Harrop wrong about TPP

In her recent “Another View” column, Froma Harrop demonizes the left and her favorite punching bag, Bernie Sanders, for being against the Trans Pacific Partnership (TPP) trade deal. It saddens me that she touts only the superficial benefits while ignoring the corporate underpinnings of the deal.

Lori M. Wallach has been director of Public Citizen’s Global Trade Watch division since 1995. Unlike Harrop, Wallach is an expert on the operations and outcomes of trade policies such as NAFTA, WTO, Fast Track Track Trade Promotion Authority and more. She is steeped in the domestic and international politics of current trade negotiations and disputes, including the TPP.

As Wallach points out in “The New Rules of the Road: A Progressive Approach to Globalization (co-written with Jared Bernstein): “Globalization will surely proceed apace. Neither Donald Trump, Brexit voters, nor anyone else can put that toothpaste back in the tube.” Globalization notwithstanding, Wallach’s concern is what Harrop conveniently ignores: that these so-called “trade deals” are not really about trade at all. They are, as Wallach rightly contends, about “corporate interests whose goal is to establish binding, enforceable global rules that protect their investments and profits.”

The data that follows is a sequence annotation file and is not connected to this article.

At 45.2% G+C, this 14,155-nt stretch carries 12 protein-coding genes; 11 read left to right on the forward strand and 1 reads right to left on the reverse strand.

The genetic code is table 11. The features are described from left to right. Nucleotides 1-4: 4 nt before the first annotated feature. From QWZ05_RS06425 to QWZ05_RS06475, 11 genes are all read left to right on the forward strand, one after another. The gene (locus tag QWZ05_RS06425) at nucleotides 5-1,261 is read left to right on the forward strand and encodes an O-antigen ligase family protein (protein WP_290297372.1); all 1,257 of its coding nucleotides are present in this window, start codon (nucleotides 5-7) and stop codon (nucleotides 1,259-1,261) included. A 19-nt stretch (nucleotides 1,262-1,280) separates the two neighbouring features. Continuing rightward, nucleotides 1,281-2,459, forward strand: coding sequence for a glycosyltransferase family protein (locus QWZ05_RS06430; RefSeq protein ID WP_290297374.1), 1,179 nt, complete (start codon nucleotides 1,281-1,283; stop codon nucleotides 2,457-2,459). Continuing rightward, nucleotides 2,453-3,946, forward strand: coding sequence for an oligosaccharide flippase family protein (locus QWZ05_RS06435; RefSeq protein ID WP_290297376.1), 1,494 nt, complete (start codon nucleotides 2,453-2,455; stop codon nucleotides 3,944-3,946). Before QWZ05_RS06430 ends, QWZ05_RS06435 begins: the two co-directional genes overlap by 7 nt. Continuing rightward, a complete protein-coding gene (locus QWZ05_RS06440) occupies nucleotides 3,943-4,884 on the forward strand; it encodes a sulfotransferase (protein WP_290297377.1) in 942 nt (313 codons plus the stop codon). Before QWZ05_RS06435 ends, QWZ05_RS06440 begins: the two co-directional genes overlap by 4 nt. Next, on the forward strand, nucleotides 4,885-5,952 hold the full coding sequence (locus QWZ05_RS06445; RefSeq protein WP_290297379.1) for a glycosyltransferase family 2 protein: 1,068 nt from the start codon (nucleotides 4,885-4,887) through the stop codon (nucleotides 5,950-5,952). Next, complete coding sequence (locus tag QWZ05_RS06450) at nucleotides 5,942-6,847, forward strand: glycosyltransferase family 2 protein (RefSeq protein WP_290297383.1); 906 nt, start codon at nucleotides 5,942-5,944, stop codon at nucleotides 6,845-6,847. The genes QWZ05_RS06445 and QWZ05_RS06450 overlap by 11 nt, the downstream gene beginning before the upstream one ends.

This “corporate capture,” installed in the Investor State Dispute Settlement (ISDS) chapter of the TPP (and ignored by Harrop) erodes the ”rights of citizens to democratically govern their own affairs and the ability of sovereign governments to effectively enforce worker, consumer and environmental safeguards.” In a nutshell, a huge multinational corporation can sue a sovereign nation if it feels its profits, current and future, are jeopardized by that country’s laws.

A recent example (and there are hundreds) is Phillip Morris suing the country of Uruguay for $25 million over what it considers a treaty violation regarding graphic cautions on cigarette packaging. OceanaGold recently lost a suit it had brought against El Salvador for having the audacity to protect its citizens from the arsenic used in their mining in their water. While a third of El Salvador’s citizens live below the national poverty line, the country was forced to spend more than $12 million on its legal defense. OceanaGold reimbursed them $8 million for the lost suit.

Andy Seles